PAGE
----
Next, when a critic popped the album on their stereo and put the needle into the groove, he/she did not hear a Led Zeppelin/Deep Purple blues-based, heavy, loud, bombastic hard rock band. No, instead, The Raspberries turned their clocks back to 1965, and looked for influences from the pop-rock era of The Beatles, The Beach Boys, The Who, The Kinks and The Byrds, where The Raspberries wrote concise three-minute pop ditties beefed up with Who-like steroids and Kinks-fuzz coupled with Carmen’s McCartney-esque vocals, Beach Boys-like vocal harmonies and some jangle guitars a la The Byrds. To those who missed that kind of sound, The Raspberries were a godsend. But, if you were looking for the heaviness of a Black Sabbath, then The Raspberries sounded a little teenybopperish. So, instead of the holy triune of rock magazines of Rolling Stone, Creem and Circus articles being written about The Raspberries, the band, consisting of Carmen, Wally Bryson, Jim Bonafanti, and Dave Smalley found themselves on the cover of teen girls’ magazines like Tiger Beat, following in the footsteps of The Monkees, David Cassidy and The Jackson 5. In other words, bands such as The Raspberries were not taken seriously by critics during their moment in the sun.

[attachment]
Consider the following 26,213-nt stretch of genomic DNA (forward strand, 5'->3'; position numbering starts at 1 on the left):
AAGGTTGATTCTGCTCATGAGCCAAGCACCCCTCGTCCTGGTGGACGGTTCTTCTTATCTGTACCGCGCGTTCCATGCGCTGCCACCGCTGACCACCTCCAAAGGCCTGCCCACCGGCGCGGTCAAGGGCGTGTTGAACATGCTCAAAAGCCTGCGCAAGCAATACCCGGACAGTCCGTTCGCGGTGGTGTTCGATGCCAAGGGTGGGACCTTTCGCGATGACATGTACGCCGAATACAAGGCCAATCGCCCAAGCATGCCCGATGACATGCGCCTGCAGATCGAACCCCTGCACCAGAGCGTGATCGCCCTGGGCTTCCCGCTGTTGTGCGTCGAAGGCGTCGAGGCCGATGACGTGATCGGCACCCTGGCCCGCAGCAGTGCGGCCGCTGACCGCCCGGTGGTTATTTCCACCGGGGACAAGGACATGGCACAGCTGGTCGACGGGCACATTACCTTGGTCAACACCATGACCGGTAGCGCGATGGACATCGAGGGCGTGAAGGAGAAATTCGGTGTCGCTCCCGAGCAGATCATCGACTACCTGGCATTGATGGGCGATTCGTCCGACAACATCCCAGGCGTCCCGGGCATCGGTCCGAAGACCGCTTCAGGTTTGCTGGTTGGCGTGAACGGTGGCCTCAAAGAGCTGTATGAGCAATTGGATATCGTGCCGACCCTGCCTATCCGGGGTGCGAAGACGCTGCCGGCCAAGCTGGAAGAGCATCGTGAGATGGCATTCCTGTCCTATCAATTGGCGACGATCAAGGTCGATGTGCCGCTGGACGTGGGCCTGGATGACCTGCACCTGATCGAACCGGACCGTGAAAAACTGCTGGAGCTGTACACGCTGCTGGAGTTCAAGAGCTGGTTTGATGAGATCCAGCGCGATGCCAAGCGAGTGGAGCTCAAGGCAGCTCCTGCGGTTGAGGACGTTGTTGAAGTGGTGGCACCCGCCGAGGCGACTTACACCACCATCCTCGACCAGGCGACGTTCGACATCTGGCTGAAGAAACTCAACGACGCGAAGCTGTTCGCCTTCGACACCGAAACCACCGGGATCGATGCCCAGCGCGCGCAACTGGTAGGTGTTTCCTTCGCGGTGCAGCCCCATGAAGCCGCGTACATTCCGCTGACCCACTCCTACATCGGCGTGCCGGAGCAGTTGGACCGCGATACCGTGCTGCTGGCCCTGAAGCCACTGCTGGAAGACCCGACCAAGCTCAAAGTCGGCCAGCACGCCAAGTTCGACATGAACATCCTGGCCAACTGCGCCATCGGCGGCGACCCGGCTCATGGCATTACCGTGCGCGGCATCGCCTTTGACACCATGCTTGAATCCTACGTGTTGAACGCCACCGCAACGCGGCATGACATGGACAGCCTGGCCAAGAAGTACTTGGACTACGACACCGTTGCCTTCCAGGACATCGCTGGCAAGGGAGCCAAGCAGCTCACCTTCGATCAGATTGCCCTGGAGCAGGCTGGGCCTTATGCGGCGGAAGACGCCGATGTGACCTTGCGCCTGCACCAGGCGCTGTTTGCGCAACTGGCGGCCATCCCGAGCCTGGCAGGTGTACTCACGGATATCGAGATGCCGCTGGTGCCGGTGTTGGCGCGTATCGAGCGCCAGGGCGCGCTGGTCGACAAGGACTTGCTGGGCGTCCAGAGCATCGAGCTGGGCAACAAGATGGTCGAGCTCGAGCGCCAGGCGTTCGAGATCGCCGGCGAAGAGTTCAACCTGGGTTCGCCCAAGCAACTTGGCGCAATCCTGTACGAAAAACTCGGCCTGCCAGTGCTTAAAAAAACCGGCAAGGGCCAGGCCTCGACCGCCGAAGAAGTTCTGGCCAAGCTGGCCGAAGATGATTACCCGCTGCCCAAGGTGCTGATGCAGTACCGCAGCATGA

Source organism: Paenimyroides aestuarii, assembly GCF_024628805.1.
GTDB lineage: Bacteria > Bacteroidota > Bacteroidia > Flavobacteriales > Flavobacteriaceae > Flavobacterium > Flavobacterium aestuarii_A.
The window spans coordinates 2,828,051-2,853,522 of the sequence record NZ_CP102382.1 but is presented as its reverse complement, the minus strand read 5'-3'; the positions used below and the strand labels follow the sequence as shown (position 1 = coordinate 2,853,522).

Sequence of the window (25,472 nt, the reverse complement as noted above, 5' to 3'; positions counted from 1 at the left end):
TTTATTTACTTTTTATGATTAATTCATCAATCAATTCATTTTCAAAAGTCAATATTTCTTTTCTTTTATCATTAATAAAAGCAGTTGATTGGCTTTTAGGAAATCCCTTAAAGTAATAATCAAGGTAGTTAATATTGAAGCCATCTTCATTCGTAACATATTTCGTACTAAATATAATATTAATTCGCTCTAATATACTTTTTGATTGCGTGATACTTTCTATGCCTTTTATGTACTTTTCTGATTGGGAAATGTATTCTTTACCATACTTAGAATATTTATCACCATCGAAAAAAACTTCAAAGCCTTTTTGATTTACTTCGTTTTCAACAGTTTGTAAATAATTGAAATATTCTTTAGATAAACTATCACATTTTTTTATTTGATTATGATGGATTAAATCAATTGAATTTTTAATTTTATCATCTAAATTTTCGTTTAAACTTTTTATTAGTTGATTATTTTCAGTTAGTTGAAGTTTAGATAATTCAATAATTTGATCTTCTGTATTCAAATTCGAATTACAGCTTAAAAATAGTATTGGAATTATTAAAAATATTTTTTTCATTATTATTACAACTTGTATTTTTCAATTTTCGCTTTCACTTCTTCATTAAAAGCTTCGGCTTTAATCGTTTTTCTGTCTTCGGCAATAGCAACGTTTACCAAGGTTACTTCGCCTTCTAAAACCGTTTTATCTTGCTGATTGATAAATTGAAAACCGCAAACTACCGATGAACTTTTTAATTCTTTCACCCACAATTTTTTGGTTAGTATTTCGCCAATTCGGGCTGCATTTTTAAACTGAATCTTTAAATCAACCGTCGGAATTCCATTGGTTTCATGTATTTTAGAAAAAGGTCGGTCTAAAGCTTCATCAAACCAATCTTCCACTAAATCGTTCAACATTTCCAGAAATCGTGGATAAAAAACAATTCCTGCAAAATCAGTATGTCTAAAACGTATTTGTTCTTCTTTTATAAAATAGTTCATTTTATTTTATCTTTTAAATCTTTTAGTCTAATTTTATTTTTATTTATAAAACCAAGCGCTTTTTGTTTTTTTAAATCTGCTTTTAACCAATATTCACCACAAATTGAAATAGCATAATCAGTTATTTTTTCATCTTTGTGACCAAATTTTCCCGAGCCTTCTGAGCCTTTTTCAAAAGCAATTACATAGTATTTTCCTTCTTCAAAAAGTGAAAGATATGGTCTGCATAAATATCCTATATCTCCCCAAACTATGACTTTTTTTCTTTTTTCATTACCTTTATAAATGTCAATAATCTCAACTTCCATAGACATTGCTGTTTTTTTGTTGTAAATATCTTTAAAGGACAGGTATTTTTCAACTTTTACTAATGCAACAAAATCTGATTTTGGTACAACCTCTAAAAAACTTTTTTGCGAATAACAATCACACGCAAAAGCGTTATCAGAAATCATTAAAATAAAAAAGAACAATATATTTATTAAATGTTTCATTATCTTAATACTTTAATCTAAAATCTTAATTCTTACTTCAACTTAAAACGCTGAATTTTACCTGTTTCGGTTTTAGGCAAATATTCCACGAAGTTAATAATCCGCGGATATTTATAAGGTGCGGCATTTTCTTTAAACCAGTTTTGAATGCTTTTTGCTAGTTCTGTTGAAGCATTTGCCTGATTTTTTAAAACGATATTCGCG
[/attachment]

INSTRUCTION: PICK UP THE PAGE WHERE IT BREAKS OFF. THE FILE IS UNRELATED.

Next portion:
Ironically, it was the musicians who took the band seriously. Professional musicians as diverse as former Cream bassist Jack Bruce, grunge bad-girl Courtney Love and Ringo Starr have all sung the praises of The Raspberries. And like other power pop artists from the same time period, like Big Star, Badfinger and Todd Rundgren all faced similar fates commercially. Yet, today, those same artists are all held in high esteem by the punk, new wave, power pop, alternative, indie rock and indie pop scenes, making those artists much more widely influential than Metallica or any other metal band. So, I am holding out hope for many power pop artists to eventually be recognized by the Rock & Roll Hall of Fame.